Thursday, December 24, 2015
Two Treasures of Sardinia, 'Aragosta Vermentino and Le Bombardi Cannonau' by Philip S. Kampe
All vineyards have history.
Catina Santa Maria La Palma is no different.
The land near the cove between the Gulf of Alghero and the Bay of Porto Conte is endless. It kisses the sea daily, as the sun shines on the cooperative and its 1750 acres. Over one hundred winemakers joined forces in 1959 to create Santa Maria La Palma Winery. Today, the winery is bustling with new technology paired with traditional winemaking. The past, the present and the future thrive at this vineyard in Sardinia.
There are numerous wines produced at the Catina, but, two that stood out and are widely distributed in the U.S, are an amazing Vermentino and a Cannonau. Both wines are imported and distributed by AJO Imports and M.S.Walker.
Growing up in New Orleans and seeing a bright shrimp on the label of a wine bottle meant one thing to me.
So, $13 later, I owned a bottle of 2014 ARAGOSTA Vermentino di Sardegna. Now, it was time to purchase shrimp and see if the wine label stands up to its food destiny. That task was easy, as a fishmonger has a small shop is in my neighborhood. In fact, the shop carries shrimp from the Gulf of Mexico, only miles from where I grew up.
I normally saute the shrimp in garlic, butter and a drop of wine, Aragosta, in this case.
The process is quick and within minutes, it was time to pair the wine with the shrimp. As I sampled the wine first, a nearly citric flavor of a clementine exploded in my mouth, followed by an asian pear infusion. Minerality, freshness and balance found its way to the shrimp, making the pairing as close as can be to a 'match made in heaven'.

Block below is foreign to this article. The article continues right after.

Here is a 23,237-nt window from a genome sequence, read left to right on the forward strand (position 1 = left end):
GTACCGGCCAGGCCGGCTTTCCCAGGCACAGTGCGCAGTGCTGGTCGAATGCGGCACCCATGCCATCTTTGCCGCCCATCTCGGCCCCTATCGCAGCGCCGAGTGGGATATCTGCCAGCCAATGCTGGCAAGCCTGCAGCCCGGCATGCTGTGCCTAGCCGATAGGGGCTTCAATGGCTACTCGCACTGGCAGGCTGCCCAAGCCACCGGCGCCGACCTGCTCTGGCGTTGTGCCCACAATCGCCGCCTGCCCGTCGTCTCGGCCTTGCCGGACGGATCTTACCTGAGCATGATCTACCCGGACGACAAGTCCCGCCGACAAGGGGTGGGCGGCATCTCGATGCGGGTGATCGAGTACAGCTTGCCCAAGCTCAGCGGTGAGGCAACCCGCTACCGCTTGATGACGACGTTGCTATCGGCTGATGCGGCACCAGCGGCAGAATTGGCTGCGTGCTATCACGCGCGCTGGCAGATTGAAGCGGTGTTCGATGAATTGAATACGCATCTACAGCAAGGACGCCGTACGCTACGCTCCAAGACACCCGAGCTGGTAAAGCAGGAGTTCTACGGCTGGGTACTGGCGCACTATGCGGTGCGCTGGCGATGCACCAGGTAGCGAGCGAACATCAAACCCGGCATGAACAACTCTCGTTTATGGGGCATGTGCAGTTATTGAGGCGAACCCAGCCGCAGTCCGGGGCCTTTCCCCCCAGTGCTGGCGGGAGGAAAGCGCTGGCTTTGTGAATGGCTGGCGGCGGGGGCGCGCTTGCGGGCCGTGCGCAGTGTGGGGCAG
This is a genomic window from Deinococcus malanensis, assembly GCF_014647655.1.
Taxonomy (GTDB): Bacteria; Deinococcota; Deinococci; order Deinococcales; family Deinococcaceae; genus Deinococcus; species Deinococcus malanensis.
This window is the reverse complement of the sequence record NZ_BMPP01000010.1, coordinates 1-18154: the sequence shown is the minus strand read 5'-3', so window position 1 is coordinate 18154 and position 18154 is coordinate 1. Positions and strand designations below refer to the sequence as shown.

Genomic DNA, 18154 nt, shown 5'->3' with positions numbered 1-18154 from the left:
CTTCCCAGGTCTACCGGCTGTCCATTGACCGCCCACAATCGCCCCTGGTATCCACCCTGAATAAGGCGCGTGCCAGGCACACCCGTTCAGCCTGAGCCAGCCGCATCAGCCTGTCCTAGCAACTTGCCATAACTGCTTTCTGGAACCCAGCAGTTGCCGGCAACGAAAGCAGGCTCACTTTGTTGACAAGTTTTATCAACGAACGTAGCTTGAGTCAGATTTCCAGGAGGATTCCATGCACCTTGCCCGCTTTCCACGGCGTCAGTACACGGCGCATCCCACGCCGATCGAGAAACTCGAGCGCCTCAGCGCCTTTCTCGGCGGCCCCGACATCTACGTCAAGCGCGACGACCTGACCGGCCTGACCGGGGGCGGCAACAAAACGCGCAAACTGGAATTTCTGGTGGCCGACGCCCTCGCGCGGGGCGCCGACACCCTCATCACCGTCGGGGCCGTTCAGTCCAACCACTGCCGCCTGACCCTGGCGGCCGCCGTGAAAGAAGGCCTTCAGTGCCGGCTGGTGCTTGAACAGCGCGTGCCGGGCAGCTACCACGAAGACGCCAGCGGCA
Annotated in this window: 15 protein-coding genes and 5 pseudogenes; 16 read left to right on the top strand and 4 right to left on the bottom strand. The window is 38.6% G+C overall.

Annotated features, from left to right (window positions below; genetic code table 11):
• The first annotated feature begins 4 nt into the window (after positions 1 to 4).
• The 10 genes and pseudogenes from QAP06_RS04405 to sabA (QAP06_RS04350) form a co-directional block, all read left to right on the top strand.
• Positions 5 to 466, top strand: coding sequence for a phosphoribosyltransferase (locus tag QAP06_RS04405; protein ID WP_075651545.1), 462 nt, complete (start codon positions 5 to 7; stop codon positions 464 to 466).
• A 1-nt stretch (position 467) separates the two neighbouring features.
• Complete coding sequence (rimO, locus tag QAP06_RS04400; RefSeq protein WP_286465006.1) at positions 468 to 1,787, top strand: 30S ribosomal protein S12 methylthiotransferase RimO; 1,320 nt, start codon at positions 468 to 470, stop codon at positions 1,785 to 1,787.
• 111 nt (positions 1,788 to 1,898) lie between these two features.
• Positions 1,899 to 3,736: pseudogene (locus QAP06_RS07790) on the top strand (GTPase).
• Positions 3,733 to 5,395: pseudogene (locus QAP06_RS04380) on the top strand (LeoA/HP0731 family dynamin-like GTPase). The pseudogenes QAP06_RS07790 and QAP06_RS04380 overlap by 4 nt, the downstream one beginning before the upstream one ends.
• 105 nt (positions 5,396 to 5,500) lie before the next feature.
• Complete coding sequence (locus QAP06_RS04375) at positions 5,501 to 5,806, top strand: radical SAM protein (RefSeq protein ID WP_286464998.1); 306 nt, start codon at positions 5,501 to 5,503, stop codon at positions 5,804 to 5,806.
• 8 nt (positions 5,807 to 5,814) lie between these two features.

I am a true lover of the Grernache grape, a grape similar to Cannonau. It is one of the red grapes that often is drunk young. Cantina Santa Maria La Palma makes a popular, inexpensive Cannonau ($9) that is appealing on the palate, has few tannins and low acidity.
It screams for food, just like a Chianti screams for pizza.
The raspberry, pepper aroma transfers to the palate, a feat that is hard to accomplish. The medium body makes this wine a candidate for pasta with red sauce, dark poultry, pork chops and aged cheeses.
In fact, Le Bombardi Cannanau may just be the new pizza wine for me.
Are you ready to try it?
Philip S. Kampe